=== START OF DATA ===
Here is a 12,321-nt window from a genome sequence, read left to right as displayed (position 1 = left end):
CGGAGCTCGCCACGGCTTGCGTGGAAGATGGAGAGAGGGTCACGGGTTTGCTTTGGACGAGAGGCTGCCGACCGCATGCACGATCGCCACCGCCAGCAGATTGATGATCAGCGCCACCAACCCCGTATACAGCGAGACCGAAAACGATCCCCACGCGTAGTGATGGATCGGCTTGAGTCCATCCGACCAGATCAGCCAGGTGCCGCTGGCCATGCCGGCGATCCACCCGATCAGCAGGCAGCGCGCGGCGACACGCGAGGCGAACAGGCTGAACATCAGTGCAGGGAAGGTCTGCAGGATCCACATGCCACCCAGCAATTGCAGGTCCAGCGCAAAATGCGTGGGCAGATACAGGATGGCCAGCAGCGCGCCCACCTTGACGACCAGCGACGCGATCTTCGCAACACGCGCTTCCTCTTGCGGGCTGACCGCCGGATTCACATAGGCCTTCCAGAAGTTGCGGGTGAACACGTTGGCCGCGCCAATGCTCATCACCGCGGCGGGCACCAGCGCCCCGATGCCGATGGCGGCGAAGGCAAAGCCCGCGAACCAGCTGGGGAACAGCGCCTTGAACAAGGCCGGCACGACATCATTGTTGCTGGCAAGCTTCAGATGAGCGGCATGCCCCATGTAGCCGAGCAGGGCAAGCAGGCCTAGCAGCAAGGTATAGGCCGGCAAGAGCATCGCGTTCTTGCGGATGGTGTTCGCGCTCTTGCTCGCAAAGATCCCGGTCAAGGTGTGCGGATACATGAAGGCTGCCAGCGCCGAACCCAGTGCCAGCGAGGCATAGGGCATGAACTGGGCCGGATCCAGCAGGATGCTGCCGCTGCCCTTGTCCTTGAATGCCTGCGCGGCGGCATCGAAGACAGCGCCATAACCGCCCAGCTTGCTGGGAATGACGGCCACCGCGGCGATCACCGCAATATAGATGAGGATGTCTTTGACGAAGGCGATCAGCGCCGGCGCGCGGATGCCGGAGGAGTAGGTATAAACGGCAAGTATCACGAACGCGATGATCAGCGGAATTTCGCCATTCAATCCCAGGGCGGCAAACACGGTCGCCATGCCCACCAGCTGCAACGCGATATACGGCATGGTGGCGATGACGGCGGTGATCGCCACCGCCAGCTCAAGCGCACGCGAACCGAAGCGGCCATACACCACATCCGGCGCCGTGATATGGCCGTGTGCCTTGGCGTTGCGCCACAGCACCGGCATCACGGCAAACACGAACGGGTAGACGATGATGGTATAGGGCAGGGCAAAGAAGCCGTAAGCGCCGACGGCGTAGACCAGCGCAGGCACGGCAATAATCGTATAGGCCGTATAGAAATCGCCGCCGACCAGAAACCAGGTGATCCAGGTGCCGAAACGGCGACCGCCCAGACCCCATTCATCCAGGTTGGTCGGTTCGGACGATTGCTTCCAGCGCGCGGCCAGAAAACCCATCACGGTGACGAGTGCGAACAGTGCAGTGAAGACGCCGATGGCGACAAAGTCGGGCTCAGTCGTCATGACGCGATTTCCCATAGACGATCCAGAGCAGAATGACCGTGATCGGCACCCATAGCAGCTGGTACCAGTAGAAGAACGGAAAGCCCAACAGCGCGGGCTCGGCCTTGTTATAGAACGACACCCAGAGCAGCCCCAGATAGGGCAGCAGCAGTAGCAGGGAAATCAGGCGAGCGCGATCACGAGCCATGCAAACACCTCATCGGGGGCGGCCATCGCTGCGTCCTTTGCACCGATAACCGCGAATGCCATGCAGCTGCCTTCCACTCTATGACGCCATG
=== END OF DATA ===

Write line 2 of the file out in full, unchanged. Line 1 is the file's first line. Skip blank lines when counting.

CGGAGCTCGCCACGGCTTGCGTGGAAGATGGAGAGAGGGTCACGGGTTTGCTTTGGACGAGAGGCTGCCGACCGCATGCACGATCGCCACCGCCAGCAGATTGATGATCAGCGCCACCAACCCCGTATACAGCGAGACCGAAAACGATCCCCACGCGTAGTGATGGATCGGCTTGAGTCCATCCGACCAGATCAGCCAGGTGCCGCTGGCCATGCCGGCGATCCACCCGATCAGCAGGCAGCGCGCGGCGACACGCGAGGCGAACAGGCTGAACATCAGTGCAGGGAAGGTCTGCAGGATCCACATGCCACCCAGCAATTGCAGGTCCAGCGCAAAATGCGTGGGCAGATACAGGATGGCCAGCAGCGCGCCCACCTTGACGACCAGCGACGCGATCTTCGCAACACGCGCTTCCTCTTGCGGGCTGACCGCCGGATTCACATAGGCCTTCCAGAAGTTGCGGGTGAACACGTTGGCCGCGCCAATGCTCATCACCGCGGCGGGCACCAGCGCCCCGATGCCGATGGCGGCGAAGGCAAAGCCCGCGAACCAGCTGGGGAACAGCGCCTTGAACAAGGCCGGCACGACATCATTGTTGCTGGCAAGCTTCAGATGAGCGGCATGCCCCATGTAGCCGAGCAGGGCAAGCAGGCCTAGCAGCAAGGTATAGGCCGGCAAGAGCATCGCGTTCTTGCGGATGGTGTTCGCGCTCTTGCTCGCAAAGATCCCGGTCAAGGTGTGCGGATACATGAAGGCTGCCAGCGCCGAACCCAGTGCCAGCGAGGCATAGGGCATGAACTGGGCCGGATCCAGCAGGATGCTGCCGCTGCCCTTGTCCTTGAATGCCTGCGCGGCGGCATCGAAGACAGCGCCATAACCGCCCAGCTTGCTGGGAATGACGGCCACCGCGGCGATCACCGCAATATAGATGAGGATGTCTTTGACGAAGGCGATCAGCGCCGGCGCGCGGATGCCGGAGGAGTAGGTATAAACGGCAAGTATCACGAACGCGATGATCAGCGGAATTTCGCCATTCAATCCCAGGGCGGCAAACACGGTCGCCATGCCCACCAGCTGCAACGCGATATACGGCATGGTGGCGATGACGGCGGTGATCGCCACCGCCAGCTCAAGCGCACGCGAACCGAAGCGGCCATACACCACATCCGGCGCCGTGATATGGCCGTGTGCCTTGGCGTTGCGCCACAGCACCGGCATCACGGCAAACACGAACGGGTAGACGATGATGGTATAGGGCAGGGCAAAGAAGCCGTAAGCGCCGACGGCGTAGACCAGCGCAGGCACGGCAATAATCGTATAGGCCGTATAGAAATCGCCGCCGACCAGAAACCAGGTGATCCAGGTGCCGAAACGGCGACCGCCCAGACCCCATTCATCCAGGTTGGTCGGTTCGGACGATTGCTTCCAGCGCGCGGCCAGAAAACCCATCACGGTGACGAGTGCGAACAGTGCAGTGAAGACGCCGATGGCGACAAAGTCGGGCTCAGTCGTCATGACGCGATTTCCCATAGACGATCCAGAGCAGAATGACCGTGATCGGCACCCATAGCAGCTGGTACCAGTAGAAGAACGGAAAGCCCAACAGCGCGGGCTCGGCCTTGTTATAGAACGACACCCAGAGCAGCCCCAGATAGGGCAGCAGCAGTAGCAGGGAAATCAGGCGAGCGCGATCACGAGCCATGCAAACACCTCATCGGGGGCGGCCATCGCTGCGTCCTTTGCACCGATAACCGCGAATGCCATGCAGCTGCCTTCCACTCTATGACGCCATG